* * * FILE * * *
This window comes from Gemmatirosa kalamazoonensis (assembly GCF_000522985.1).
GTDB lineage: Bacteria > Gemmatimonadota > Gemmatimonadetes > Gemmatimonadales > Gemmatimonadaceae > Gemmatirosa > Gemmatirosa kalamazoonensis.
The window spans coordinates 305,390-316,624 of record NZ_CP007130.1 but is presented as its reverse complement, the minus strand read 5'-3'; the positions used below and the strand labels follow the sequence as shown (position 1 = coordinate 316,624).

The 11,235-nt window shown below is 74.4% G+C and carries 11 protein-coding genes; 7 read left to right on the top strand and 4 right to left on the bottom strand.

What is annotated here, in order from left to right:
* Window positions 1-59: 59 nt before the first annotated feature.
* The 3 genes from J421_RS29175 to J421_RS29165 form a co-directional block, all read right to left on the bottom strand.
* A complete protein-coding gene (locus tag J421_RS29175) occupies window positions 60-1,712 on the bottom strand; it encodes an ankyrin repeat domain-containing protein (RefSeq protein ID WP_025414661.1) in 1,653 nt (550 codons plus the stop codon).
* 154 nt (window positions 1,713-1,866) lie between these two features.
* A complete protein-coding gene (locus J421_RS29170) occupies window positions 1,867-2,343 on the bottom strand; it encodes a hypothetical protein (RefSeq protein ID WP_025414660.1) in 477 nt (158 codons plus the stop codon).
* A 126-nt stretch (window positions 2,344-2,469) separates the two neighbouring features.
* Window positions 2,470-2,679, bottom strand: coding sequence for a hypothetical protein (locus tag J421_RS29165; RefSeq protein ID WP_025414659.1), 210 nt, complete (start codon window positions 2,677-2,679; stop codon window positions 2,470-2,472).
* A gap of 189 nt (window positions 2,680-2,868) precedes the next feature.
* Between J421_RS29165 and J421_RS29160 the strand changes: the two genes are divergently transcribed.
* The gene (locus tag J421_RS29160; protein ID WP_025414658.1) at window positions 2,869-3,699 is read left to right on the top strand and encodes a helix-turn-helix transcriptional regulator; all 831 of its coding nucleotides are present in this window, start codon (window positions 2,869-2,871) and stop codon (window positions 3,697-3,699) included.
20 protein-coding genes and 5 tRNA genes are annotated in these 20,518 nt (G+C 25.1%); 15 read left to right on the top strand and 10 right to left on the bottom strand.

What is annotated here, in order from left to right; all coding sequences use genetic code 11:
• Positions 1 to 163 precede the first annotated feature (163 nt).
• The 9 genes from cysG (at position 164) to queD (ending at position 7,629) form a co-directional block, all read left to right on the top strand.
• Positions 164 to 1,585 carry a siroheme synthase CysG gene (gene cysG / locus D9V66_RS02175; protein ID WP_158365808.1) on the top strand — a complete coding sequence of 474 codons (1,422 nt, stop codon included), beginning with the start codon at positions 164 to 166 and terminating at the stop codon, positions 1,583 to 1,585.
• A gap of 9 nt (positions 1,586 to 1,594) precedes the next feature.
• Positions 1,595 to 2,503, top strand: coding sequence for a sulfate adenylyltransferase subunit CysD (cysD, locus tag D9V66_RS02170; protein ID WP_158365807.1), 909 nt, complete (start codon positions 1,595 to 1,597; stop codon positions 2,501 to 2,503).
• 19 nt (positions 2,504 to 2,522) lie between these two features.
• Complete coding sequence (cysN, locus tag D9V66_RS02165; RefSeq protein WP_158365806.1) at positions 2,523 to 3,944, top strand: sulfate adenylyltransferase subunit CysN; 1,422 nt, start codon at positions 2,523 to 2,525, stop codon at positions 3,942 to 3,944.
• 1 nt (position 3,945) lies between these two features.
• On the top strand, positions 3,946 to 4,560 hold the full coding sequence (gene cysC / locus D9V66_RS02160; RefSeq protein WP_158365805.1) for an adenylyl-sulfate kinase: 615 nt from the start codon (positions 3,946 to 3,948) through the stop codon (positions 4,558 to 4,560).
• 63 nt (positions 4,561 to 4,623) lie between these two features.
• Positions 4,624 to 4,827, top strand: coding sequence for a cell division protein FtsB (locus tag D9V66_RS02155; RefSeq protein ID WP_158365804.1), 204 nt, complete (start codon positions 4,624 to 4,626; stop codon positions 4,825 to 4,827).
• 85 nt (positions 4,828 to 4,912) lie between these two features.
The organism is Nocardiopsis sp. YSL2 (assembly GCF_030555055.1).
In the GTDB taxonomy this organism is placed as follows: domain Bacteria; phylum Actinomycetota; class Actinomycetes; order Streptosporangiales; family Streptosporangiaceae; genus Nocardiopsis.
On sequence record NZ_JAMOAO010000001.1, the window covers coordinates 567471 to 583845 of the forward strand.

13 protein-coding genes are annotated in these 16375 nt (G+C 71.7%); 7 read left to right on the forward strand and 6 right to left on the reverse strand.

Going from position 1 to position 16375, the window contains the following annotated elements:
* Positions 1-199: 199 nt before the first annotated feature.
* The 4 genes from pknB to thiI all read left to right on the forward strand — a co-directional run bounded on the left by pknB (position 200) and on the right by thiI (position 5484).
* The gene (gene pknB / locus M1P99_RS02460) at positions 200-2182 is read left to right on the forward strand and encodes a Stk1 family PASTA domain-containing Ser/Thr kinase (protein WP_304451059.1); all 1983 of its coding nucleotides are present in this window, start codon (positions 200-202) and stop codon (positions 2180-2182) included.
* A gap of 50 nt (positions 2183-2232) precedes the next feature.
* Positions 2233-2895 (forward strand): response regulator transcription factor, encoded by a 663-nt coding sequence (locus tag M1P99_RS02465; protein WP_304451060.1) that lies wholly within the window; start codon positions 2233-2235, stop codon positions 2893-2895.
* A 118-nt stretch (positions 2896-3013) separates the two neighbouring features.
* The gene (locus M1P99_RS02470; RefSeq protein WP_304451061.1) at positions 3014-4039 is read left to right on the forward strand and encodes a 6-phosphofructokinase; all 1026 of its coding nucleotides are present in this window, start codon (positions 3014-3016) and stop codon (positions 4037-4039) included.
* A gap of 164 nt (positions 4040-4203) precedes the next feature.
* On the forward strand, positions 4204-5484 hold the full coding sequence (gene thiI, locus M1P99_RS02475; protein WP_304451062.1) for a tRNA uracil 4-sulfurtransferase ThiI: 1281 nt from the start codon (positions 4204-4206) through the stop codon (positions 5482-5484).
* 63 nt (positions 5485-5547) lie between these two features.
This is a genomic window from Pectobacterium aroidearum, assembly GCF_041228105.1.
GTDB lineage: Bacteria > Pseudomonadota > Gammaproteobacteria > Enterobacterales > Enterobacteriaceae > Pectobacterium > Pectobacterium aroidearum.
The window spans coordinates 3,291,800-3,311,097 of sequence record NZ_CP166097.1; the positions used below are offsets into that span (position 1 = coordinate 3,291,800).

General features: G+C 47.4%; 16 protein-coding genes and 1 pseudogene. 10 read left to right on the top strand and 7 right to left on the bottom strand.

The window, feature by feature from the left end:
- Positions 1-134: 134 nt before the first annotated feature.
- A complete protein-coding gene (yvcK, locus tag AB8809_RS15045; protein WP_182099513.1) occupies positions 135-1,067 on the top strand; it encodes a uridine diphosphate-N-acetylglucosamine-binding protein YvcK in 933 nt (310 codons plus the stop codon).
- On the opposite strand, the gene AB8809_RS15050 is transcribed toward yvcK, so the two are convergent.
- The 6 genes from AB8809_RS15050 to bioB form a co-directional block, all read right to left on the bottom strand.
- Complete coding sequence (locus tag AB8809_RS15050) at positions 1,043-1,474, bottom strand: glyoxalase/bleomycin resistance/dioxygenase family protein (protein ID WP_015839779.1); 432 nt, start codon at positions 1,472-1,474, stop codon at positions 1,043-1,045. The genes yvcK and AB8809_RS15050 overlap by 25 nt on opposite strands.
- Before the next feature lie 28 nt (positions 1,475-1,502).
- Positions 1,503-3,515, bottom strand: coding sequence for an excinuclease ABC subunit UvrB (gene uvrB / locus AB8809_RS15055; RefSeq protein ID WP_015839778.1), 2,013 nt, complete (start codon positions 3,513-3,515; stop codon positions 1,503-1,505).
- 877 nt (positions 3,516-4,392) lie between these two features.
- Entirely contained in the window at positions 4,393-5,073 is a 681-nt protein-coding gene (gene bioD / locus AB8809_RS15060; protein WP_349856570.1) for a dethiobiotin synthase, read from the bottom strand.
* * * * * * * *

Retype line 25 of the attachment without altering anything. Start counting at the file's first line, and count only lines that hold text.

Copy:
• 1 nt (position 3,945) lies between these two features.